Get a whiff of this

The next stop on our Java-volcano-tour was Gunung Ijen. It is located at the far eastern end of Java, near the town of Banyuwangi. The town is split into three parts; all of which have train stations and accommodation but only the last/northern one has a ferry port (connects to Gillimanuk on Bali). We stayed in a small guesthouse in the middle one of the the parts. Our host was very nice and friendly and we ended up booking our Ijen tour with her together with the other guests: a French woman and a German couple. That being sorted, we went for an early dinner and to bed to catch some sleep before the mountain trip.

A volcano view from the harbour

Unlike Bromo, Ijen is a long way out of town. The car park at the National Park entrance was 31 windy kilometres away from our guesthouse. Our driver picked us up at 12:45am. The road was well sealed but also quite narrow and steep in places so it took us over an hour to get there. As we rolled into the car park we found it already fully packed with cars and vans and there were a lot of tourists and locals everywhere. Our guide Jamal awaited us and with an hour to wait we sat down in a café while putting on all our clothes due to the low temperatures. Each of us received a gas mask as protection from the sulphurous gases inside the crater. We learned that we had to share our guide with 14 other people and that he had to stay with the slowest. We immediately knew we would not see him for very long. At 3am the gates to the park opened and our group lined up for counting and ticketing. The path was crowded with people making their way up the mountain. After less than 100m we were shocked to hear locals shout ‘Hello taxi!’. Who needs a taxi up a mountain??? It turned out that locals armed with wheel barrow-like trailers lingered along the path waiting for a tourist to fail and give up the fight to climb Ijen themselves. With one person per ‘taxi’, it took 2-3 locals to push and pull them up the mountain. We thought it utterly ridiculous that people attempted this trip if they were so unfit.
Soon the gradient ramped up and walking became tougher. Some people started to struggle, but all kept on going. We were lucky to have an almost completely clear night so the light from the nearly full moon mixed with all kinds of torches made it light enough that we did not need our lights.

3am at the entrance to Ijen
An Ijen taxi for lazy people

The main difficulty with the path was the layer of lose soil and dust on top which made it a bit slippery in the steeper sections. As we closed in on the crater the wind became stronger and stronger until we were basically heading into galeforce gusts. Together with the sand and dust this was not particularly pleasant. Every now and then we also got wafts of sulphurous gas, so we knew we were getting closer. The wind also started to pile clouds around the peak so we started to worry about our sunrise views.

The train of torches coming up the path

When we hit the edge of the crater we did not stop but continued straight down into the crater. This path is much narrower, rockier and trickier. It is only about 500m long and decends 140m to the edge of the turquoise lake. The reason this path exists is the sulphur which gets ‘harvested’ by locals and sold to factories. Tourists descend to see Ijen’s famous blue fire caused by the sulphurous gases which spontaneously ignite when the comes in contact with the open air. This phenomenon is unpredictable and does not occur every day. Descending into the crater also got us closer to the sulphur clouds which the wind blew around. We made it about two-thirds down when the wind settle and decided to keep blowing the smelly gases straight up the walking path. Our gas masks protected mouth and nose, but we still smelled it and eventually we decided we did not need to go all the way down. Blue flames were visable so we were content and returned upwards to find a good spot for sunrise.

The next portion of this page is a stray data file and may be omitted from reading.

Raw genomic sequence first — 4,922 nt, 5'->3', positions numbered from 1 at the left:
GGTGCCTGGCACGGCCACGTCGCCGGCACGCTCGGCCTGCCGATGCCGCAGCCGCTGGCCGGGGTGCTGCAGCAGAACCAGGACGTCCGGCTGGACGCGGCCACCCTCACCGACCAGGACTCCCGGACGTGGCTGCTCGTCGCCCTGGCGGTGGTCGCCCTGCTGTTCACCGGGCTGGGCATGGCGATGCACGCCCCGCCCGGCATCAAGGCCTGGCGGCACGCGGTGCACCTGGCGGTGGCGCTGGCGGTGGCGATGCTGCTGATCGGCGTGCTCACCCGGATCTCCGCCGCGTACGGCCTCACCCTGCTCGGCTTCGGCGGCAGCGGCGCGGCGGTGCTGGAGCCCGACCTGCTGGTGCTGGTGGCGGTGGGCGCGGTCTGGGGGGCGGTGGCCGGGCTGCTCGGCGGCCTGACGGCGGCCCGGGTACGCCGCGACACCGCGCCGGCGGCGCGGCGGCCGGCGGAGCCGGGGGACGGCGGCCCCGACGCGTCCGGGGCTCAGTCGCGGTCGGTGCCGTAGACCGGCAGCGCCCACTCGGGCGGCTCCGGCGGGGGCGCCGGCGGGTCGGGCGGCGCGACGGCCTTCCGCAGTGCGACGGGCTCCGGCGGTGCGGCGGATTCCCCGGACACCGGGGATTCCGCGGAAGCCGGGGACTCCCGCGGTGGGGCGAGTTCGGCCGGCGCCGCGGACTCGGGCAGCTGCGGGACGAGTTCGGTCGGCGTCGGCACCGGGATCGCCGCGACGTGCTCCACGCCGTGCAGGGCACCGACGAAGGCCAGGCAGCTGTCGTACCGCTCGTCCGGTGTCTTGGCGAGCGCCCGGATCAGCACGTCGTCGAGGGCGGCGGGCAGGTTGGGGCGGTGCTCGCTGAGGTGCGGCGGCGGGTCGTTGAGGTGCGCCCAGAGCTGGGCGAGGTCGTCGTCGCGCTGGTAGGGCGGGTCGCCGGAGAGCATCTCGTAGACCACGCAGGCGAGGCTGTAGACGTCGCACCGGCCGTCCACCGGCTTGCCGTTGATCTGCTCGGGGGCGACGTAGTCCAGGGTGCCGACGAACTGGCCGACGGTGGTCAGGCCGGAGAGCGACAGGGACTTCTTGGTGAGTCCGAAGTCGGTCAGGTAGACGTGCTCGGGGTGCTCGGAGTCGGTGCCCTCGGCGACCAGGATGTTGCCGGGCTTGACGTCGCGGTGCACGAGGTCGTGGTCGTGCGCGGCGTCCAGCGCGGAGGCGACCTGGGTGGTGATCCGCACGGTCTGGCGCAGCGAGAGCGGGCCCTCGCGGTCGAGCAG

Blue flames from Kawah Ijen (photo by Olivier Grunewald for National Geographic)

It seems that unless you walk up really fast there is not much time down by the lake shore with the flames, if you want to see the full sunrise show. We were in for a disappointment: the crater rim and surrounding mountains were densly packed in clouds by the emerged from the bowels of Ijen. Keeping all our fingers crossed, we walked along the edge. Eventually, luck was on our side and we saw the last act of the sunrise. The sun had already risen but was still setting clouds on fire in red and orange. A great view despite the chilly winds.

Dawn over Ijens sulphur mine and crater lake
One of the most acidic lakes on earth
When the sun sets the clouds on fire

Soon it was time for us to return to the park borders to meet our guide and driver for a side trip to some nearby waterfalls. We were surprised to still meet lots of people coming the other way. The path was now even slippier on the steep parts, but somebody had poured water over them to give the surface more grip. We also had to constantly pay attention to the ‘taxi drivers’. Their vehicles had brakes, but they did not seem to be very good because they were always running downhill.All five of us (from the guesthouse) reunited at the bottom on time. All of our other group members and guide were spread out along the path and soon we gave up waiting for them. None of us was really interested in the waterfall anyway and four of us had a long travel trip across Bali that day and needed every minute. The waterfall is only special because nothing grows in it, the water comes from Ijen crater and with all the sulphur the water can be as acidic as ph0.5. Luckily we managed to convince our driver not to wait for the group and to drive us back. After a quick breakfast we jumped into a taxi and rushed to the ferry.

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